We were faced with a choice - we could keep making mice "for ourselves", and possibly a small select group of people who appreciate our approach and our philosophies. But it would limit our distribution, our reach and ultimately our ability to also work in other product categories. That is not sustainable longterm, the company would either get bought or go under.
..... Or we could listen to the market and try to make products that move volume - and which still embodies our approach, philosophies, core values (and on top of that have some shiny fluff). Not all features we add to our products are added because we believe they are essential for performance - but they may be essential for the person who buying the product. Either because that person likes a feature (say illumination) or because he has been led to believe it is important (say a very high DPI value).

With the Sensei we added fluff, we added shiny. Totally. But that doesn't mean it doesn't perform well. The shiny surface is, if I go by both personal opinion AND the feedback we got from all the people who tested it, the best surface we have ever done. And yes, we do test with those people we claim we test with. We don't do this for marketing purposes (those people don't move product in retail), we do it because they can tell us when it "feels right". They can rarely tell us how to get to that point, but they are amazingly good at validating when we get there. My guess is that is why you see a gamer in a video referencing it as sleeker - it is the same shape as the Xai, but it feels a LOT different. It feels sleeker. I can totally understand why he would use those words.

There is illumination in the Sensei, a million trillion colors in 3 different zones. And it can be turned off. The Sensei on my desk at home is turned off. I like it that way. Judging from the vast majority of comments I have seen since we went live with the announcement - and the feedback I saw in the vast majority of reactions of the people we tested with, I am very much in the minority for that preference.

The 11,400 DCPI thing is a lot. And it obviously has a lot of calculations behind it, we don't hide that, we even state this and thats part of the reason for using our ARM processor. And in the SteelSeries Engine software accompanying the mouse, it will have a very visual change when you adjust past the 5,700 CPI mark, to tell the user what is happening. Again I don't feel we are betraying ourselves or our values, but we are giving the user choice. They will not become more precise with this feature, but perhaps we (the industry) can finally stop talking about CPI values as if they are oh so important and move on? That is what we want, that is why we doubled our CPI value. That is also why the Xai had 5,001 CPI when we released it - the last +1 was literally a joke meant to spark debate and point attention to how little it matters.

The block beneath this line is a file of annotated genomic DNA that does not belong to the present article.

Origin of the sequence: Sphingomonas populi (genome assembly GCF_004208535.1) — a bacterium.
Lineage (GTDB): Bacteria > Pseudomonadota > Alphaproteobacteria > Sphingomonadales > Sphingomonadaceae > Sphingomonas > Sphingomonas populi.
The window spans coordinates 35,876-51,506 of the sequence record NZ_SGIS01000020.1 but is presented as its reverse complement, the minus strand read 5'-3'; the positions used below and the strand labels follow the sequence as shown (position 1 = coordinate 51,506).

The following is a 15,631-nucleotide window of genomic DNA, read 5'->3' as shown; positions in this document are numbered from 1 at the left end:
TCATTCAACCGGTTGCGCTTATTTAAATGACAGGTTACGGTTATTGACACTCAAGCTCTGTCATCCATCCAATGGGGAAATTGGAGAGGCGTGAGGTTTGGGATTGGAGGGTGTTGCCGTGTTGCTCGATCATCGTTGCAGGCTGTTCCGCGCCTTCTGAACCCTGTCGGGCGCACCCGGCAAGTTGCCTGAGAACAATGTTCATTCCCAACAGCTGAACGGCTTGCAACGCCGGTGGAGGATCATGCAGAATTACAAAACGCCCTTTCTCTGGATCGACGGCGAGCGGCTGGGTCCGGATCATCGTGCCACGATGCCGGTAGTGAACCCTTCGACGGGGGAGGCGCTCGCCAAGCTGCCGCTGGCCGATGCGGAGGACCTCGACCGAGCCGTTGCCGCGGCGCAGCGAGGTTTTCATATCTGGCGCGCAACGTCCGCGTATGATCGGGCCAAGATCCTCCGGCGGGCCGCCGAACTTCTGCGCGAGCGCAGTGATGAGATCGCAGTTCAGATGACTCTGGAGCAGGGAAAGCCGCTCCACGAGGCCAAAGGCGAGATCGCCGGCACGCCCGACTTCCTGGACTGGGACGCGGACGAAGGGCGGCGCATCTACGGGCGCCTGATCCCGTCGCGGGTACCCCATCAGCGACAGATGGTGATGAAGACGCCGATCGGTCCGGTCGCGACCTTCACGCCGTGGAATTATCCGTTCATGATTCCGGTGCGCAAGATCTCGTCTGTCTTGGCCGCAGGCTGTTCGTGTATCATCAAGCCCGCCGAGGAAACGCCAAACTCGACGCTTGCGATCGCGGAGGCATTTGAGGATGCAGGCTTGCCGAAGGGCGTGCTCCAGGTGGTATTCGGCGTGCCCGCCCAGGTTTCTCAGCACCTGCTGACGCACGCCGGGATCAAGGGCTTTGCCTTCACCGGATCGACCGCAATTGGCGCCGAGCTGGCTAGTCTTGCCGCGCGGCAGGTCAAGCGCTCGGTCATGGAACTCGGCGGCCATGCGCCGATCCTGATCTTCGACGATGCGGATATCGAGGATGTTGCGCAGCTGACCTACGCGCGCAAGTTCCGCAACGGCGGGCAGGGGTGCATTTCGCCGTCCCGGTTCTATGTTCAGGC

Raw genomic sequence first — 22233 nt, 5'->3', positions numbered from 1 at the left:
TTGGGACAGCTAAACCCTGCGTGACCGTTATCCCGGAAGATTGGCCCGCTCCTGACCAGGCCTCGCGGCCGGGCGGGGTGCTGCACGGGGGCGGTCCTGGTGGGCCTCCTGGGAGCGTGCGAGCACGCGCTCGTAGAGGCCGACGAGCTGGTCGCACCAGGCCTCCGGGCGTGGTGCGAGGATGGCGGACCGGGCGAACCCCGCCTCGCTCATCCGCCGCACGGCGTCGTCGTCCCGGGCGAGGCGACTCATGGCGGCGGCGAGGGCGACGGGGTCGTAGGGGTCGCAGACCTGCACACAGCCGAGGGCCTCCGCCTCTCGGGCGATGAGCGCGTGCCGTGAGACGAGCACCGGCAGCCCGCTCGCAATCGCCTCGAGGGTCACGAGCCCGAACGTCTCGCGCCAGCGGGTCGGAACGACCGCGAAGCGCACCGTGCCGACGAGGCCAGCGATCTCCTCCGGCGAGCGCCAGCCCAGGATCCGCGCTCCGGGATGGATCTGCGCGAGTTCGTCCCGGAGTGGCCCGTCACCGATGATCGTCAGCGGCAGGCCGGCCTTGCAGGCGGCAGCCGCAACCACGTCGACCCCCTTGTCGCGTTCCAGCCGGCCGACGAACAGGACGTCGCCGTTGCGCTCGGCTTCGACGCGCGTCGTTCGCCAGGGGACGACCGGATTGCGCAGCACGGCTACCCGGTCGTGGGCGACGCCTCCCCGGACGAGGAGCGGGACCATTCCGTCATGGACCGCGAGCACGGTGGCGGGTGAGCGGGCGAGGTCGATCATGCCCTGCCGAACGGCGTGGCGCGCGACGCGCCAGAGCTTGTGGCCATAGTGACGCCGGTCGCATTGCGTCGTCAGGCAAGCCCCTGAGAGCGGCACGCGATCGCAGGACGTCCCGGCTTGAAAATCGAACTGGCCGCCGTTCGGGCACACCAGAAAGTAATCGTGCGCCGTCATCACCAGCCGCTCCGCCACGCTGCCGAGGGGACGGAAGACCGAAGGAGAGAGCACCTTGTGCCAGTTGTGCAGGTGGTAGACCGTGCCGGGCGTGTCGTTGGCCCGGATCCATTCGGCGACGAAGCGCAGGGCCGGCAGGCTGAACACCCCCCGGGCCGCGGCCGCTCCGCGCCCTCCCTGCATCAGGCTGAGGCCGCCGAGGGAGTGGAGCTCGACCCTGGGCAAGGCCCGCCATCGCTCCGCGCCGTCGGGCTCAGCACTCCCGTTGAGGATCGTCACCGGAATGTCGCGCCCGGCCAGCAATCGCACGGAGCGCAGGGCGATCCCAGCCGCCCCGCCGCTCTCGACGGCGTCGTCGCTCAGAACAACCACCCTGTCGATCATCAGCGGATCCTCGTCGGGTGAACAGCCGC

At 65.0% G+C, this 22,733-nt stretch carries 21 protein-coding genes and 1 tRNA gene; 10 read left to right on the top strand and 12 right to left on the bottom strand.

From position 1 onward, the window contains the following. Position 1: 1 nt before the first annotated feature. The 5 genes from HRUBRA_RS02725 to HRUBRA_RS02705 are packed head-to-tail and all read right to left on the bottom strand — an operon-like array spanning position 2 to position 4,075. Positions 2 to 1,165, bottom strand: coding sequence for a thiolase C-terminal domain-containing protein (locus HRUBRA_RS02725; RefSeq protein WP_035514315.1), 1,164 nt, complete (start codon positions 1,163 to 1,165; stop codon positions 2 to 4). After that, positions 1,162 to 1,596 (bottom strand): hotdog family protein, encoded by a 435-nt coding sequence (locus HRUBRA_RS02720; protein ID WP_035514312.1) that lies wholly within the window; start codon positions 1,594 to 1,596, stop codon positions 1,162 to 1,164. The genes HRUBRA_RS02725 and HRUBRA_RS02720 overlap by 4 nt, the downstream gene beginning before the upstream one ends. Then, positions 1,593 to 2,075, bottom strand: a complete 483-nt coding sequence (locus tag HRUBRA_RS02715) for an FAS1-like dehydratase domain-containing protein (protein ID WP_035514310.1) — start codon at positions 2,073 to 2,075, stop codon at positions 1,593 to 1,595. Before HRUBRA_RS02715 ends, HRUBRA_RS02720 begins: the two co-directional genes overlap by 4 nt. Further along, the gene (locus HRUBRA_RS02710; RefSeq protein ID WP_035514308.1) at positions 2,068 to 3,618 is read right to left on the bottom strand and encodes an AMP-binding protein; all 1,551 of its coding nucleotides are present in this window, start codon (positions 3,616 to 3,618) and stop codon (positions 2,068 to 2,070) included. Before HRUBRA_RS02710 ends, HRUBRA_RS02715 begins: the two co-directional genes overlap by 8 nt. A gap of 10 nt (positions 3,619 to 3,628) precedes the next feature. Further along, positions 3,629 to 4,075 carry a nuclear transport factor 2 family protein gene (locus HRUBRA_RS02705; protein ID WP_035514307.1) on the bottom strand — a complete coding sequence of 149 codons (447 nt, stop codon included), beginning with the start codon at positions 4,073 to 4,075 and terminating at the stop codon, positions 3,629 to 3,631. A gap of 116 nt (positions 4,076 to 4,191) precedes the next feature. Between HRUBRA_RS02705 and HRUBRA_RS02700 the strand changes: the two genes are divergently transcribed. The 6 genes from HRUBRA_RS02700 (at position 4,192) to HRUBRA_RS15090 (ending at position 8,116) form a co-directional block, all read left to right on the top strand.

Xai had slight positive acceleration. And yes, we use the same sensor in Sensei. And, yes, it has the same slight positive acceleration. The referenced video with Markeloff is not something we pay him to do, it is something Natus Vincere did all their own, we didn't even know they were making it. I will guarantee you that he is being honest. He may or may not be right, but from his perspective he is being honest and describing how the product feels to him.

Kana will be optical. I think you already guessed the sensor direction we are taking.

Oh and just for the record. We moved our blog from a wordpress platform (fragyou.net) to tumblr (steelseries.tumblr.com) a while back. We didn't do this to "hide" anything, let's stop the conspiracy theories. The post from 2007 is even referenced on our Ikari page and it can be found on our new blog: tumblr

I probably missed a ton of questions, but will be happy to answer what I can going forward. And I am genuinely sorry that we have disappointed some of you, both by sensor choices, acceleration issues and other things. We really want nothing more than to make great products, but I also know that my personal preferences (and those shared by the other geeks in my company) aren't necessarily mainstream enough to be sustainable.


Kim Rom

Thank you for your honesty Kim Rom.

I guess cROKODILE's YT link drew a lot of attention to this site.
Edited by Skylit - 8/17/11 at 7:02am
post #124 of 690
Quote:
Originally Posted by kimrom;14613779 
Hi everyone. My name is Kim and I run marketing for SteelSeries, I would like to address a few issues I see mentioned here.
................................
Kana will be optical. I think you already guessed the sensor direction we are taking.
.............................
I probably missed a ton of questions, but will be happy to answer what I can going forward. And I am genuinely sorry that we have disappointed some of you, both by sensor choices, acceleration issues and other things. We really want nothing more than to make great products, but I also know that my personal preferences (and those shared by the other geeks in my company) aren't necessarily mainstream enough to be sustainable.


Kim Rom

Kim, then do you have any details about this Kana?? Or is it just an Ikari with shining light and double CPI??
post #125 of 690
I would love some information on the Kana. I think a lighter, less flashy optical version of the Xai would be a perfect mouse. I really hope this is the direction of the Kana.
post #126 of 690
Quote:
Originally Posted by kimrom;14613779 
Warning: Spoiler! (Click to show)
Hi everyone. My name is Kim and I run marketing for SteelSeries, I would like to address a few issues I see mentioned here.

We have made a few "performance" mice by now. Mice that from a performance perspective were designed from ground up for competitive gaming. From a visual aesthetic perspective they were designed "for ourselves", we like simple.

Our aim with those products was to create mice that performed well, without all the BS and fluff we saw in other products. We received glowing reviews from a lot of reviewers who totally got that approach. We even sparked a debate here and there. But we didn't see sales that was comparable to the positive reviews. End-users standing at the isle at Media Markt, Best Buy or other major retail chains in Europe and US went with shiny, fluffy and the inflated DPI numbers. It looked and sounded better to them I guess. The buyers who put those products on the shelves want shiny, fluffy, they want the high DPI numbers.